Kids gravitate towards electronic devices. It seems almost from the time they can grasp an object, they’re reaching for TV remotes, cellphones and computer keyboards. It only makes sense they’d want to “grab” an iPad, too.
That begs the question, “Is it okay to let my child use an iPad?” The answer is a resounding yes, and in this article, we’re going to talk about five reasons why it’s okay for the kids to have an iPad.
#1: iPads are Safer than Television
TV these days is mind-numbing and full of advertising that is often inappropriate for young children. Managing what kids watch on television is really difficult. An interesting study on TV usage found the following to be true. An average child:
- Watches 1,680 minutes per week of television.
- Sees 20,000 30-second TV commercials seen in a year.
- Views 8,000 murders on TV by the time he/she finishes elementary school.
- Sees 200,000 violent acts on TV by age 18.
Why are we telling you this? Because the iPad is so much better for your child.
The iPad can be commercial-free. Children can watch shows or movies without being bombarded with advertising. You can control the apps and shows watched.
It’s interactive – kids can build skills by playing educational games and games for fun. It can be taken anywhere, and parents can make the iPad age-appropriate through its Settings.
#2: iPads are Great Learning Devices
We like the iPad as a tool for school age and older children. They can use it for school research or to download apps like a dictionary or thesaurus. Students can engage with curriculum beyond the school setting, and they can visit with online experts.
Take Khan Academy for instance. It’s a great tool to help children and teens with their math skills.
#3: iPads are Portable
Taking an iPad with you on long car trips or airplane rides is one of our favorite iPad uses. Watching a movie or playing a game on the iPad makes long trips seem infinitely shorter.
You’ll say goodbye to the days of fussy car rides when you hand over the iPad to your children. Plus, when used with headphones, each child can listen to their own movie in peace.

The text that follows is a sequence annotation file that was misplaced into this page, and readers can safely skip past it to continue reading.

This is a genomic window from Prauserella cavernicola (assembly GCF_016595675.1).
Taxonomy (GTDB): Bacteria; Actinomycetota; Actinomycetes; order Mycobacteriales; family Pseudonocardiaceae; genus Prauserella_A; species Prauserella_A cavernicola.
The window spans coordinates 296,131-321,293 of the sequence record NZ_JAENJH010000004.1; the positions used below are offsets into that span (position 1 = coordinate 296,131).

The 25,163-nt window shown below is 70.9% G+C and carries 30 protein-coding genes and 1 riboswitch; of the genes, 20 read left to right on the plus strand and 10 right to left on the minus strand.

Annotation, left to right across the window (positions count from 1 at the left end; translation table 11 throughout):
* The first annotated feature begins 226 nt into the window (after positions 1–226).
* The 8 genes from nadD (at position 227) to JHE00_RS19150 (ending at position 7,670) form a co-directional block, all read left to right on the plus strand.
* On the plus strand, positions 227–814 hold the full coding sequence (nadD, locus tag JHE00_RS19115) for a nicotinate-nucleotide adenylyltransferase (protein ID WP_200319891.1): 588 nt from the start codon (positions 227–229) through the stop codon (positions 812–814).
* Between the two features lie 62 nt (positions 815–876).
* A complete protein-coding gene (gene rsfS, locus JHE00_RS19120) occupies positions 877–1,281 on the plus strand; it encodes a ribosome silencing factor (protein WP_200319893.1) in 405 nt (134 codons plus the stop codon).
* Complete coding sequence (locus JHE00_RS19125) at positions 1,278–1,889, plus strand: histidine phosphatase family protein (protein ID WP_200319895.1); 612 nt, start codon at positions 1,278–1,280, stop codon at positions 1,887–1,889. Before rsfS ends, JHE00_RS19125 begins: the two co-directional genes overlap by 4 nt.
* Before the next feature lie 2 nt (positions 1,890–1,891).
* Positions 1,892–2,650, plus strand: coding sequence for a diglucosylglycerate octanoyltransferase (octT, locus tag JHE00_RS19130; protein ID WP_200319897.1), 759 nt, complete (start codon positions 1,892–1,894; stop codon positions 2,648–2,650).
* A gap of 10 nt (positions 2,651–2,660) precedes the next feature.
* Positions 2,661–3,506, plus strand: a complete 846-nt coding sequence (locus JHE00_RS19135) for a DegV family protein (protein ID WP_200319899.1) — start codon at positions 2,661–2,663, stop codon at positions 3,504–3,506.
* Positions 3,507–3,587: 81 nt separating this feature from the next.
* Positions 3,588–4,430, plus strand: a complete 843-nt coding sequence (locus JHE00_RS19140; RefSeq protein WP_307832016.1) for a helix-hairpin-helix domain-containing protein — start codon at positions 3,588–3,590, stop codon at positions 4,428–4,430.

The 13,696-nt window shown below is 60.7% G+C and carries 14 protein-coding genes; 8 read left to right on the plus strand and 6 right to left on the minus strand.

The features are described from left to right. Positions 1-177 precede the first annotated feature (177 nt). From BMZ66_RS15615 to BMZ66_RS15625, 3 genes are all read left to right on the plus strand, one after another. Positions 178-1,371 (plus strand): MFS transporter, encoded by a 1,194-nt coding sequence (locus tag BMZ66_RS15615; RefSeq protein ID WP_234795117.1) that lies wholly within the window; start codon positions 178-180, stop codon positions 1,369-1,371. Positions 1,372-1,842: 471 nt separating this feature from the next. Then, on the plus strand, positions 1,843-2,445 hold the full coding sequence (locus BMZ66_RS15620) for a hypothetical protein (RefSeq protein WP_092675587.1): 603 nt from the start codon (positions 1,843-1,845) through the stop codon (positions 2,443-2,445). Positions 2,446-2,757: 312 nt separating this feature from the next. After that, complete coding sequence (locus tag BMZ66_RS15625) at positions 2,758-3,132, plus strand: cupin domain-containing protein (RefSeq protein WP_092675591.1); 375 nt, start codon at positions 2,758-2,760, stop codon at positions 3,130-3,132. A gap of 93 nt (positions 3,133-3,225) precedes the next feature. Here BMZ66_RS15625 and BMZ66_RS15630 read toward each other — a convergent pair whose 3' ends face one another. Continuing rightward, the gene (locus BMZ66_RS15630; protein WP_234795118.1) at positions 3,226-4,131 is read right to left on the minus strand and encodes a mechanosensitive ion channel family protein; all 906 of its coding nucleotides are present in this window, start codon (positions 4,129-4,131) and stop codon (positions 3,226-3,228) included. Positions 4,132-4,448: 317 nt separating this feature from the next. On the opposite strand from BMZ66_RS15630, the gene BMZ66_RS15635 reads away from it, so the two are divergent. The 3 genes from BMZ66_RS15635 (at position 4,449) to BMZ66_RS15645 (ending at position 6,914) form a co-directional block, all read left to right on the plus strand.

#4: iPads are Therapeutic
Children with disabilities benefit from iPad usage. For children who lack motor skills, the iPad is a helpful tool. Computers are usually hard to use because children have to shift their eyes between mouse, keyboard and screen.
With the iPad, kids can watch as their finger takes an action, thus improving fine motor skills.
#5: iPads Encourage Creativity
The iPad is full of creative potential for kids. With the iPad and a few great apps, kids can take and edit photos. They can create interesting, fun videos full of great memories by using the iPad for digital storytelling. This also helps kids make a plan, create a story and follow through.
Kids can explore drawing using just their finger or a stylus with the iPad. For example, kids love cartoons. Download an app and set them loose. You’ll find a large number of creative apps for download in the app store.
The Take Away
If you’ve decided to let your child use an iPad, we have a few suggestions to make sure you’re keeping your child and the tablet safe.
If you’re ready to set your child(ren) free on the iPad, and we do believe it’s okay for the kids to have an one be sure and take a look at our iPad accessories including our Clumsy Case. These products will keep your iPads safe while enhancing their usability with children of all ages.
- Put it in a case. The Clumsy Case is the perfect solution for little hands. The case can stand on its own or lay flat. Plus, your kids can drop it, hug it and play with it all while keeping it safe and snug.
- Set parental controls. Under Settings, you can set restrictions such as what types of sites kids can access. Pay special attention to the privacy settings and the Game Center so they aren’t communicating with just anyone.
- You can also download educational apps, games and books and keep the Wi-Fi off so kids aren’t surfing the web.
- Set time limits. The American Academy of Pediatricians recommends that children and teens engage with entertainment media for no more than two hours per day. Screen time includes TV, computer and device usage. So, if you’ve set a two hour time limit that is inclusive of all devices.